A multiagent approach to qualitative navigation in robotics
Source:Universitat politècnica de Catalunya (2003)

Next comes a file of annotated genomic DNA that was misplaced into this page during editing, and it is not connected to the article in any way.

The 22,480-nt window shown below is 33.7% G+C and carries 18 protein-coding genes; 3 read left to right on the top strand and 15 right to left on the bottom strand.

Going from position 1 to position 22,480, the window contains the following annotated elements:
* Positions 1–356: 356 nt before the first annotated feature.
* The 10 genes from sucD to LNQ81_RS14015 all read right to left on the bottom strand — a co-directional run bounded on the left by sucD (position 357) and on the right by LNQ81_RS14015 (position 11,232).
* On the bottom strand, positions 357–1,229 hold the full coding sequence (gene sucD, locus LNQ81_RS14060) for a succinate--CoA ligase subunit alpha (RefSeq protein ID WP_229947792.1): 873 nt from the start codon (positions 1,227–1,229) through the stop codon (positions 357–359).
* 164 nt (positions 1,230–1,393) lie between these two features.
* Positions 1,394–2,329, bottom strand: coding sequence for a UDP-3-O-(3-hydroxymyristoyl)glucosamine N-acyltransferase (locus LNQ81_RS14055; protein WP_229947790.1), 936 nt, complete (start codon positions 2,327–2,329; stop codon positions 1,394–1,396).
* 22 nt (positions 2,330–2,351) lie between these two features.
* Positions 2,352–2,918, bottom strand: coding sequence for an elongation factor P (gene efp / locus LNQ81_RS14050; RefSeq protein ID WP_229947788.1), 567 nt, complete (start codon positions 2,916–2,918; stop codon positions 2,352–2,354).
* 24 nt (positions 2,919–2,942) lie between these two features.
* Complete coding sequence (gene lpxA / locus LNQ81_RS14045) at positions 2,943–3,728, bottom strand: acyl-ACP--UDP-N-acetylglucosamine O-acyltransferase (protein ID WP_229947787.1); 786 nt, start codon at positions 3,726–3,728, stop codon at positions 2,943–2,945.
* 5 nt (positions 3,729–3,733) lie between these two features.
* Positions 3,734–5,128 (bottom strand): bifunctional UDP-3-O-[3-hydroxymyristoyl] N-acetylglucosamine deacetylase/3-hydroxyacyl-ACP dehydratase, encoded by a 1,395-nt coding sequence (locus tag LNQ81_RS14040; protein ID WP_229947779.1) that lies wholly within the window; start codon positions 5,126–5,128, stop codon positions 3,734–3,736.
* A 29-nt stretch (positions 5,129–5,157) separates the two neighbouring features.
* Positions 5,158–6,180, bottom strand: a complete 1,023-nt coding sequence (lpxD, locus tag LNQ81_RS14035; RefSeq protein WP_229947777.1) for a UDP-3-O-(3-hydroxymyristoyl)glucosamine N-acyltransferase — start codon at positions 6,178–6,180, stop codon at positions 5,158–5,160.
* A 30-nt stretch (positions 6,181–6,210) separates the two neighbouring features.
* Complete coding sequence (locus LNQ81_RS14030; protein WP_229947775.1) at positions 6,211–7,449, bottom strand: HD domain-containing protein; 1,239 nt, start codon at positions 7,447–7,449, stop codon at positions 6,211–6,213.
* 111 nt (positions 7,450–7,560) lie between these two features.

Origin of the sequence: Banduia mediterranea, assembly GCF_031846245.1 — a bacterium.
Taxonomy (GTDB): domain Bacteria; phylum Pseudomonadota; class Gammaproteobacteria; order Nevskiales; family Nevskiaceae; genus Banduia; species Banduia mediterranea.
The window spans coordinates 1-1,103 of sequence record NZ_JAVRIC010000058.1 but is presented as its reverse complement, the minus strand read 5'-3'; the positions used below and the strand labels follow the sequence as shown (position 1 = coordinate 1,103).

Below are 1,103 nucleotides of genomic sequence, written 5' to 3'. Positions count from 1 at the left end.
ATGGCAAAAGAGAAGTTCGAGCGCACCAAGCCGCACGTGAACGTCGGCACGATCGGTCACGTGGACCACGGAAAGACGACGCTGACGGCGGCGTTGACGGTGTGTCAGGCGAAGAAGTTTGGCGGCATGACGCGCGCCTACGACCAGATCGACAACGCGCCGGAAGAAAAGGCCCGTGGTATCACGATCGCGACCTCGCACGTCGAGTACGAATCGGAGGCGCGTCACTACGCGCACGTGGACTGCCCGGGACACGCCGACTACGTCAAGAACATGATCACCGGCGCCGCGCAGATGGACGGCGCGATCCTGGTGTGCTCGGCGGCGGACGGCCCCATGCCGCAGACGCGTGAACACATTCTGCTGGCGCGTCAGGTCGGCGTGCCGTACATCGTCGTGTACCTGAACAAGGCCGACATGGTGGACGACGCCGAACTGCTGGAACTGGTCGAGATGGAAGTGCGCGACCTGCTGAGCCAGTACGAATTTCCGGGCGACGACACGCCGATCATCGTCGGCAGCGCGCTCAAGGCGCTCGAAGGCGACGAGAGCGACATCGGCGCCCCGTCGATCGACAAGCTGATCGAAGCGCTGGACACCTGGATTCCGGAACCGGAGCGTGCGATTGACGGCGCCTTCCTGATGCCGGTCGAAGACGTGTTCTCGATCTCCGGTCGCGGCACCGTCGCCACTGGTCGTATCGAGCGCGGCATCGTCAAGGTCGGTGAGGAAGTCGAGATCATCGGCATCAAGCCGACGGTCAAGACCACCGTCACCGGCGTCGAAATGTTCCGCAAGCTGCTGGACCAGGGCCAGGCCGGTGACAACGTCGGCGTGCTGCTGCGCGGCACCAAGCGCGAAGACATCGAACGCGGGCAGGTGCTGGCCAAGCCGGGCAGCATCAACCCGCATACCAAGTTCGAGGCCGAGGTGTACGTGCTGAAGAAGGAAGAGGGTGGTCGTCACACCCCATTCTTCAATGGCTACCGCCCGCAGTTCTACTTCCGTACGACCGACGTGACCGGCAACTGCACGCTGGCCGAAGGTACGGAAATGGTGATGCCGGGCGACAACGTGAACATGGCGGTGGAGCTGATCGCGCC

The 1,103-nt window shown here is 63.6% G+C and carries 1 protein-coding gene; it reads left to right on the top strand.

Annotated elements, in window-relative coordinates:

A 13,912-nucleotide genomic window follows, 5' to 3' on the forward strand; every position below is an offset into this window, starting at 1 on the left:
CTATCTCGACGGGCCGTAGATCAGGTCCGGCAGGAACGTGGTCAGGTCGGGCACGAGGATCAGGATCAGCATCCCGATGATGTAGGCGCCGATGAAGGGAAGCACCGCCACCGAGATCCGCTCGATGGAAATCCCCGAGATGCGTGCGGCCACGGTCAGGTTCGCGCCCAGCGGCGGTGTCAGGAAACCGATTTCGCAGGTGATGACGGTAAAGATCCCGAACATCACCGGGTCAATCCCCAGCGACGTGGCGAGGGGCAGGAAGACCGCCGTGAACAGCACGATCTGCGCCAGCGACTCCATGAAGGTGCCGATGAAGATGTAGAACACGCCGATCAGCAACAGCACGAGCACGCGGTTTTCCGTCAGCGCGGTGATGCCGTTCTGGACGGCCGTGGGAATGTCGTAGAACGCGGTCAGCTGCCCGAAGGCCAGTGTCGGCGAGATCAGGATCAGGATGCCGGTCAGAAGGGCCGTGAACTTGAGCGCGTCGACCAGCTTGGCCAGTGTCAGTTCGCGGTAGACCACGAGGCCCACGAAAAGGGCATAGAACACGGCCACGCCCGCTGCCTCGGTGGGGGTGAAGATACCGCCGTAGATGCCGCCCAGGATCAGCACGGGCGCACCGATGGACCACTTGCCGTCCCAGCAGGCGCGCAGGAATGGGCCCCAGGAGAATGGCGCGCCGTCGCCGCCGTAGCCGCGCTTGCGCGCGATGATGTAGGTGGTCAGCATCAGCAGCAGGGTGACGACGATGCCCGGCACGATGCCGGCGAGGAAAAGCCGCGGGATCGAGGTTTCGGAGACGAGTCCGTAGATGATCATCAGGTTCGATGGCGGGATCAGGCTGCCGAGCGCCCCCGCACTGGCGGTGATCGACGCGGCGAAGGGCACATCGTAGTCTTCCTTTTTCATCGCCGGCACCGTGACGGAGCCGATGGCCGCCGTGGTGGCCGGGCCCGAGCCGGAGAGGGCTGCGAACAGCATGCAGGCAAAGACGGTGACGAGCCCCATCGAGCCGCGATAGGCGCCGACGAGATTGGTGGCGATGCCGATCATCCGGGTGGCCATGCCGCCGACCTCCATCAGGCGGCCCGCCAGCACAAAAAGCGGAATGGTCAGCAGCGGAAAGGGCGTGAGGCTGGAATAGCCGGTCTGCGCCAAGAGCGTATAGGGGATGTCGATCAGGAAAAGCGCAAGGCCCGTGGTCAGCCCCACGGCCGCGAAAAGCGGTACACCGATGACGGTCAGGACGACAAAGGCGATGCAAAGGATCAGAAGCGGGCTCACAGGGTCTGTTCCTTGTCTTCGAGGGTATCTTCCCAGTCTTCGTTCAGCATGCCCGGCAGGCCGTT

Navigation in unknown unstructured environments is still a difficult open problem in the field of robotics. In this PhD thesis we present a novel approach for robot navigation based on the combination of landmark-based navigation, fuzzy distances and angles representation and multiagent coordination based on a bidding mechanism. The objective has been to have a robust navigation system with orientation sense for unstructured environments using visual information. To achieve such objective we have focused our efforts on two main threads: navigation and mapping methods, and control architectures for autonomous robots. Regarding the navigation and mapping task, we have extended the work presented by Prescott, so that it can be used with fuzzy information about the locations of landmarks in the environment. Together with this extension, we have also developed methods to compute diverting targets, needed by the robot when it gets blocked. Regarding the control architecture, we have proposed a general architecture that uses a bidding mechanism to coordinate a group of systems that control the robot. This mechanism can be used at different levels of the control architecture. In our case, we have used it to coordinate the three systems of the robot (Navigation, Pilot and Vision systems) and also to coordinate the agents that compose the Navigation system itself. Using this bidding mechanism the action actually being executed by the robot is the most valued one at each point in time, so, given that the agents bid rationally, the dynamics of the biddings would lead the robot to execute the necessary actions in order to reach a given target. The advantage of using such mechanism is that there is no need to create a hierarchy, such in the subsumption architecture, but it is dynamically changing depending on the specific situation of therobot and the characteristics of the environment. We have obtained successful results, both on simulation and on real experimentation, showing that the mapping system is capable of building a map of an unknown environment and use this information to move the robot from a starting point to a given target. The experimentation also showed that the bidding mechanism we designed for controlling the robot produces the overall behavior of executing the proper action at each moment in order to reach the target.